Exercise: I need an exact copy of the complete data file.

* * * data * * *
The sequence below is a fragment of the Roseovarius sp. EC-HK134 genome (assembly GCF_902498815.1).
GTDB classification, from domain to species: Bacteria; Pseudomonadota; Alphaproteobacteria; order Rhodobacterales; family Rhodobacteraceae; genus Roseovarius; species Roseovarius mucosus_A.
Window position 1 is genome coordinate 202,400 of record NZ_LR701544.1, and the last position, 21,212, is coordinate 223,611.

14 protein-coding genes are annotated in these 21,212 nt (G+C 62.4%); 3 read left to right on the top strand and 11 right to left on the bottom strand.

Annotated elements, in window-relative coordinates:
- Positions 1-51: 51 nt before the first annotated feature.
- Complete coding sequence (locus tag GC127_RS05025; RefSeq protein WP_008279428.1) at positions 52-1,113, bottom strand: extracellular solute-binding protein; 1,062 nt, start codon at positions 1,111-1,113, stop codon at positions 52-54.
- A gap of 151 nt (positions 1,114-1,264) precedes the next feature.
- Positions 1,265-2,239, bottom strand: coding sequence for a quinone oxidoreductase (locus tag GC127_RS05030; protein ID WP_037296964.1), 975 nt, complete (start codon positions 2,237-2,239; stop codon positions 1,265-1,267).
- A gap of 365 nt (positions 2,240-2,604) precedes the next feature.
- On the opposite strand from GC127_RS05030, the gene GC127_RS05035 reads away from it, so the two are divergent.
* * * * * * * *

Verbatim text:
The sequence below is a fragment of the Roseovarius sp. EC-HK134 genome (assembly GCF_902498815.1).
GTDB classification, from domain to species: Bacteria; Pseudomonadota; Alphaproteobacteria; order Rhodobacterales; family Rhodobacteraceae; genus Roseovarius; species Roseovarius mucosus_A.
Window position 1 is genome coordinate 202,400 of record NZ_LR701544.1, and the last position, 21,212, is coordinate 223,611.

14 protein-coding genes are annotated in these 21,212 nt (G+C 62.4%); 3 read left to right on the top strand and 11 right to left on the bottom strand.

Annotated elements, in window-relative coordinates:
- Positions 1-51: 51 nt before the first annotated feature.
- Complete coding sequence (locus tag GC127_RS05025; RefSeq protein WP_008279428.1) at positions 52-1,113, bottom strand: extracellular solute-binding protein; 1,062 nt, start codon at positions 1,111-1,113, stop codon at positions 52-54.
- A gap of 151 nt (positions 1,114-1,264) precedes the next feature.
- Positions 1,265-2,239, bottom strand: coding sequence for a quinone oxidoreductase (locus tag GC127_RS05030; protein ID WP_037296964.1), 975 nt, complete (start codon positions 2,237-2,239; stop codon positions 1,265-1,267).
- A gap of 365 nt (positions 2,240-2,604) precedes the next feature.
- On the opposite strand from GC127_RS05030, the gene GC127_RS05035 reads away from it, so the two are divergent.